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Movie Reviews

Vixen  

What can you make of a guy like Russ Meyer? Meyer's films, and no doubt Meyer himself would agree with this assessment, were created for the sole purpose of having beautiful women with huge breasts grace the screen. Yet at the same time, Meyer has created a body of work which even stuffy critics analyse for some sort of meaning, and, in truth, the man has an undeniable skill which allows his films to be as impressive as they are. Faster Pussycat Kill Kill was a brilliant B-movie, containing some genuine - if sleazy and nasty - psychological motivation and insights in its characters. And Vixen!, clearly a soft-core flick, has moments of some interest, although it's unlikely that Meyer expects the target audience to care about those moments - well, except for the moments when Erica Gavin is without clothes.

Buy a Vixen Poster!
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The story takes place in British Columbia, of all places, where a bush pilot and his wife (the Vixen of the movie, played by Gavin) reside, flying visitors to and from their cabin. Vixen is not the faithful wife, however, as, in her very first scene, she makes it with the local Mountie. Later, she gets it on with both the husband and wife who are the latest guests in the bush pilot's cabin. Other character's in this movie include Vixen's brother, whom she taunts about as aggressively as she does with non-familial relations, and the brother's friend, Niles, an African-American who, like many people of the era, jumped the border to escape the Vietnam draft.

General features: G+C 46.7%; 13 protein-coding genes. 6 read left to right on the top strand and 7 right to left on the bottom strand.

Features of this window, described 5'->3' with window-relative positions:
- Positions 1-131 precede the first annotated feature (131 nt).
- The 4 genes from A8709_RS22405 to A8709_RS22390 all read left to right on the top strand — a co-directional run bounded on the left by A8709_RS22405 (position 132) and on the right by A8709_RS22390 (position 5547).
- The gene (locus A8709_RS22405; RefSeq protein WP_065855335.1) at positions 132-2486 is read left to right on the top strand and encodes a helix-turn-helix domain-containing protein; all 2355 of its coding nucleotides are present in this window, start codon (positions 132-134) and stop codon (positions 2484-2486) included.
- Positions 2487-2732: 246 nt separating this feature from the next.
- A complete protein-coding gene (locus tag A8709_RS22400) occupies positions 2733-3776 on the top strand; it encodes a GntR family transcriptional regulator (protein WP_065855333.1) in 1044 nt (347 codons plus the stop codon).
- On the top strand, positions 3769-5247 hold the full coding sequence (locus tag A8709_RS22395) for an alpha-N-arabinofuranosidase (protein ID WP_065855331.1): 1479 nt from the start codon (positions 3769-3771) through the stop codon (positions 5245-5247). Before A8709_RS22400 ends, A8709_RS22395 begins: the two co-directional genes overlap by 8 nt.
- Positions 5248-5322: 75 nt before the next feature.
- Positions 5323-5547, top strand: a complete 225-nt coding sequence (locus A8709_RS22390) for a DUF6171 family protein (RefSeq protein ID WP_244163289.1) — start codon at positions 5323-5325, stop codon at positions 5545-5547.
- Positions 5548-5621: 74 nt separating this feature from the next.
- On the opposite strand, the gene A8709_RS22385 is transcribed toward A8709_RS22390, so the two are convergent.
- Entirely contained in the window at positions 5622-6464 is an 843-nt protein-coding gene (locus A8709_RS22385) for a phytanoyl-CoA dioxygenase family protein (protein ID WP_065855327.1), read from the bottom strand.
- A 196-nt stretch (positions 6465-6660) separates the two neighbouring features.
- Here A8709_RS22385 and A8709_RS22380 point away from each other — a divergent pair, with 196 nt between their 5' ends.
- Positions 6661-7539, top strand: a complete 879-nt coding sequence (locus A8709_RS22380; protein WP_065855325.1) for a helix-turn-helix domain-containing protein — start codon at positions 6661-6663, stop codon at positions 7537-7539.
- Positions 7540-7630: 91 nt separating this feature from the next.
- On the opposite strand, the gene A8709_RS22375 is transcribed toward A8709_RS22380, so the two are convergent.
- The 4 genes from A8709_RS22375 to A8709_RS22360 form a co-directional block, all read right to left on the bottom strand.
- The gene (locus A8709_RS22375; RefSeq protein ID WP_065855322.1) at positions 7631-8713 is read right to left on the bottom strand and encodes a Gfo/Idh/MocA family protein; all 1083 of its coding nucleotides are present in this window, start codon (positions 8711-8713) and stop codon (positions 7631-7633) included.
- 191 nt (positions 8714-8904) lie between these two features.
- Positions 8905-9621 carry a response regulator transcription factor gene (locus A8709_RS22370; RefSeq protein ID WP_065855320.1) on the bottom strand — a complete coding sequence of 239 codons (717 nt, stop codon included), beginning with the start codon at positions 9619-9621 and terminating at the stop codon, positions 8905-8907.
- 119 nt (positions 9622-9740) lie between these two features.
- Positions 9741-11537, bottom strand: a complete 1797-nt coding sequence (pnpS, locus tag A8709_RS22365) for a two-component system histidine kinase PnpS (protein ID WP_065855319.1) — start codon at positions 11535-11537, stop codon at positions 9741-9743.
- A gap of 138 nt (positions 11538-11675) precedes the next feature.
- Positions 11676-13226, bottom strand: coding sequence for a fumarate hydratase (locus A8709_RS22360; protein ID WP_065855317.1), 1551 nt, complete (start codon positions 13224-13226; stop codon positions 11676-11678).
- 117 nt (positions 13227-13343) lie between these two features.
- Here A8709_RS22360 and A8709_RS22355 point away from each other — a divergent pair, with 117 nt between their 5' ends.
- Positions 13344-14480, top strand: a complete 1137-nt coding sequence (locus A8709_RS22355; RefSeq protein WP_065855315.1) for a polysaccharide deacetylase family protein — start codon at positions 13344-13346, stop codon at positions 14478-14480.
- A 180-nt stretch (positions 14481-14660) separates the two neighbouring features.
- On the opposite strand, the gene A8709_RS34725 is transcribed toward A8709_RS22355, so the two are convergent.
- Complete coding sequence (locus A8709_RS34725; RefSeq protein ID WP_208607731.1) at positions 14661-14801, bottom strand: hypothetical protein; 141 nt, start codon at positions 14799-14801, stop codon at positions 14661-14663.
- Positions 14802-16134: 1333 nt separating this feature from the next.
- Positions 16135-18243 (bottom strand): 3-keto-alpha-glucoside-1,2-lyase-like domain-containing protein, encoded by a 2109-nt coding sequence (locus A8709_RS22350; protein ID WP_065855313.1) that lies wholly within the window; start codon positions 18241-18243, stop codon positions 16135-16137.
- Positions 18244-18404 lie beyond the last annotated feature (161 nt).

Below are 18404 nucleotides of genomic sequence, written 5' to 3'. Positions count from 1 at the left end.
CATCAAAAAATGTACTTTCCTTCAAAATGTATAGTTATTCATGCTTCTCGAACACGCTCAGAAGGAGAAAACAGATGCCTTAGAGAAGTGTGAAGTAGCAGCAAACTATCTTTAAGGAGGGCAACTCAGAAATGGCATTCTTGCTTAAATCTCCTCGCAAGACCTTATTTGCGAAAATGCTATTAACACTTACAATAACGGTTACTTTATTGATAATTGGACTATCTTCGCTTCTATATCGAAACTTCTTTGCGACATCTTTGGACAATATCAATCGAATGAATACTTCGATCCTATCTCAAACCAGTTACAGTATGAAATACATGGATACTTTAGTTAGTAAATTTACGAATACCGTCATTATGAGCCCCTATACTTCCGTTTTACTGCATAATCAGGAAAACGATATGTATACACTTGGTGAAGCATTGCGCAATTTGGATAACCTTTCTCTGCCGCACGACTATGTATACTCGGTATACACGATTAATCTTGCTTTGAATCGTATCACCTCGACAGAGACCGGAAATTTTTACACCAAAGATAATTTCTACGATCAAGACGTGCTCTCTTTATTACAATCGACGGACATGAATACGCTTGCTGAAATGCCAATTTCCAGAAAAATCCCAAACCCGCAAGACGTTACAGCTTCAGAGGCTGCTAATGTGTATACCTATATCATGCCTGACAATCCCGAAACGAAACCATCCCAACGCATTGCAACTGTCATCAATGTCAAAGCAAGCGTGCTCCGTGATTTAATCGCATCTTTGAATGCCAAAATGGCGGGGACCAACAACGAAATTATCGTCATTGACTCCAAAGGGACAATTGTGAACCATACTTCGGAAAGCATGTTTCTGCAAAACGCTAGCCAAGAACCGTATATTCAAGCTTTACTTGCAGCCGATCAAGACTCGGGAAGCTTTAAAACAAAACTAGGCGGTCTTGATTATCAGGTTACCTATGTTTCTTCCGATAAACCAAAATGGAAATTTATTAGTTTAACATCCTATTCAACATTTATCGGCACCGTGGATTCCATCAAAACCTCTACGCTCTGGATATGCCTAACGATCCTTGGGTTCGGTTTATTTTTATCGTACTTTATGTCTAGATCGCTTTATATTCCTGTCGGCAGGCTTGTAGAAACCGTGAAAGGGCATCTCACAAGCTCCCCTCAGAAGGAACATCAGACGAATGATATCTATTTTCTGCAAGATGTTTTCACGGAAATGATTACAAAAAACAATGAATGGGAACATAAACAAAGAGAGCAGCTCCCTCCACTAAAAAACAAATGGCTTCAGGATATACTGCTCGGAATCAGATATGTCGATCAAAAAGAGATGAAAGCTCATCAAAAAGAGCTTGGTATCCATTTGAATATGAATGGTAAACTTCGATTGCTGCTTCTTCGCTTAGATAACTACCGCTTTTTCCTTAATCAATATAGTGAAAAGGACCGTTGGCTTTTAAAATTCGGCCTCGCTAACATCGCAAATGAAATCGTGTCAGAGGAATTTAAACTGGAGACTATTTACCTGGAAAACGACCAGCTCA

In FPKK, the buried subtext was the weakness of men when faced with aggressive - sexually and otherwise - women. All of the male characters were weak in some way, and the climax was heavy on significance, as only another woman - and a "good girl", at that - was able to stop the most evil woman, and the man who puts in the most effort to fight off these women was mentally challenged. In Vixen!, racial politics and political ideology are buried themes, although the themes are more obviously window-dressing, and I've read comments on the Internet Movie Database which say these themes border on the tasteless for the kind of film this is. I won't say that it is tasteless, but these subjects are pretty odd in a film of this kind. But because Meyer has talent, he is able to use all of these elements in such a way that the film seems complete, and has purpose, even when we realize that he probably just added the politics as an afterthought, so he couldn't be accused of making a pornographic film.